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KARE 11 Investigates – The Gap: Failure to treat, failure to protect

Mass shooting in Buffalo reveals deadly gaps in Minnesota’s criminal and mental healthcare systems – as suspects declared incompetent in court fail to get treatment.

Brandon Stahl (KARE11), A.J. Lagoe, Steve Eckert

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Gregory Ulrich walked through the doors at the Crossroads Clinic on a frigid February morning and first pointed his gun at a receptionist who asked if she could help him.

He set a briefcase carrying bombs on the ground, then according to court records and people there that day, he shot her in the stomach. He fired another shot at a nurse in the reception area, hitting her in the back.

He continued through a clinic hallway, unloading his 9mm Smith & Wesson handgun along the way. Two bullets hit the upper leg of a nursing assistant as she ran away.

Another six bullets went through a nurse’s chest, stomach, back, and left arm, leaving her in critical condition.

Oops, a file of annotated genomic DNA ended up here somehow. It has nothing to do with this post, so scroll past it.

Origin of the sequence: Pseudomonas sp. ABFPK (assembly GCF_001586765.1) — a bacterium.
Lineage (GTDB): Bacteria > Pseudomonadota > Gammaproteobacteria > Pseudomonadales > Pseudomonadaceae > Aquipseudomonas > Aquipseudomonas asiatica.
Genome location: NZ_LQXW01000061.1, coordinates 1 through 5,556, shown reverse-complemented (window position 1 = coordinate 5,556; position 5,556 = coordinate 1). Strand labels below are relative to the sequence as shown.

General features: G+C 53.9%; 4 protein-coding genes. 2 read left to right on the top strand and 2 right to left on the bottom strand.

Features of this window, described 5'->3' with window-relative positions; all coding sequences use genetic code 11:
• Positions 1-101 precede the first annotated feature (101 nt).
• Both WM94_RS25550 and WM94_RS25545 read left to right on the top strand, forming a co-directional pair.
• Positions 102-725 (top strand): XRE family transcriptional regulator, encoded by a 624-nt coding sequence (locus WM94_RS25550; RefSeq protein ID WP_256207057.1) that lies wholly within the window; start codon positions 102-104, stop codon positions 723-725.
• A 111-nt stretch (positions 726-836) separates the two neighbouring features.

Of the 11 rounds he fired, only one hit 37-year-old nursing assistant Lindsay Overbay as she frantically ran for an exit. The bullet struck her stomach, passing through her liver and spine, before leaving through her back. Lindsay would die later that day.

She was a wife and mother of two young children.

As more became known about one of the worst mass shootings in Minnesota history, the more it became clear that it might have been prevented.

Ulrich is a “gap” case – where someone charged with a crime is found mentally incompetent to stand trial but fails to receive mental health treatment.

A KARE 11 investigation finds Ulrich is just one example of how gaps in the state’s criminal justice and mental health systems have failed to protect the victims in Buffalo – and in other communities statewide.

Credit: KARE 11